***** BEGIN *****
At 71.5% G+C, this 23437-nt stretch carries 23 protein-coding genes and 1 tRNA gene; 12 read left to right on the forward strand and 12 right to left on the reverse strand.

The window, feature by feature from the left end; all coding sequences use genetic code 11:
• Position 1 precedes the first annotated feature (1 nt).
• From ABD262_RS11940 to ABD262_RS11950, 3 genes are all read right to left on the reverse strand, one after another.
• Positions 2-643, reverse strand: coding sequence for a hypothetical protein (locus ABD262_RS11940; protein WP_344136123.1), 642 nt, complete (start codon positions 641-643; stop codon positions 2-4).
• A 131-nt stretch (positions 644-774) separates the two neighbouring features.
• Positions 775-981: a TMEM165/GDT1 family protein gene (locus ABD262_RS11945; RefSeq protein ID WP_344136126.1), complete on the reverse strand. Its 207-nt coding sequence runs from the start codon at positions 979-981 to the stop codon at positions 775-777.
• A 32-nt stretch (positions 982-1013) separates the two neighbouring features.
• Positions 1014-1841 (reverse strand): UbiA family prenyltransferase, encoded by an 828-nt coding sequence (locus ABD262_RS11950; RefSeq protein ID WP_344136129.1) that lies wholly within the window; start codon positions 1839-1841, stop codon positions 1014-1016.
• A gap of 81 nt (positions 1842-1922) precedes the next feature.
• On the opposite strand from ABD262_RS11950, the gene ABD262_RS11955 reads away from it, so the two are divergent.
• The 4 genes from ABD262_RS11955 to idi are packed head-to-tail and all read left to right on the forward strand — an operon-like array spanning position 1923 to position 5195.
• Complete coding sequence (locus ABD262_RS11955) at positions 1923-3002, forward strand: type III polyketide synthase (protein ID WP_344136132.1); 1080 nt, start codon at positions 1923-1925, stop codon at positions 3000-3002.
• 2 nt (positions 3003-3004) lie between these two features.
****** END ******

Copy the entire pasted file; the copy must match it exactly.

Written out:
At 71.5% G+C, this 23437-nt stretch carries 23 protein-coding genes and 1 tRNA gene; 12 read left to right on the forward strand and 12 right to left on the reverse strand.

The window, feature by feature from the left end; all coding sequences use genetic code 11:
• Position 1 precedes the first annotated feature (1 nt).
• From ABD262_RS11940 to ABD262_RS11950, 3 genes are all read right to left on the reverse strand, one after another.
• Positions 2-643, reverse strand: coding sequence for a hypothetical protein (locus ABD262_RS11940; protein WP_344136123.1), 642 nt, complete (start codon positions 641-643; stop codon positions 2-4).
• A 131-nt stretch (positions 644-774) separates the two neighbouring features.
• Positions 775-981: a TMEM165/GDT1 family protein gene (locus ABD262_RS11945; RefSeq protein ID WP_344136126.1), complete on the reverse strand. Its 207-nt coding sequence runs from the start codon at positions 979-981 to the stop codon at positions 775-777.
• A 32-nt stretch (positions 982-1013) separates the two neighbouring features.
• Positions 1014-1841 (reverse strand): UbiA family prenyltransferase, encoded by an 828-nt coding sequence (locus ABD262_RS11950; RefSeq protein ID WP_344136129.1) that lies wholly within the window; start codon positions 1839-1841, stop codon positions 1014-1016.
• A gap of 81 nt (positions 1842-1922) precedes the next feature.
• On the opposite strand from ABD262_RS11950, the gene ABD262_RS11955 reads away from it, so the two are divergent.
• The 4 genes from ABD262_RS11955 to idi are packed head-to-tail and all read left to right on the forward strand — an operon-like array spanning position 1923 to position 5195.
• Complete coding sequence (locus ABD262_RS11955) at positions 1923-3002, forward strand: type III polyketide synthase (protein ID WP_344136132.1); 1080 nt, start codon at positions 1923-1925, stop codon at positions 3000-3002.
• 2 nt (positions 3003-3004) lie between these two features.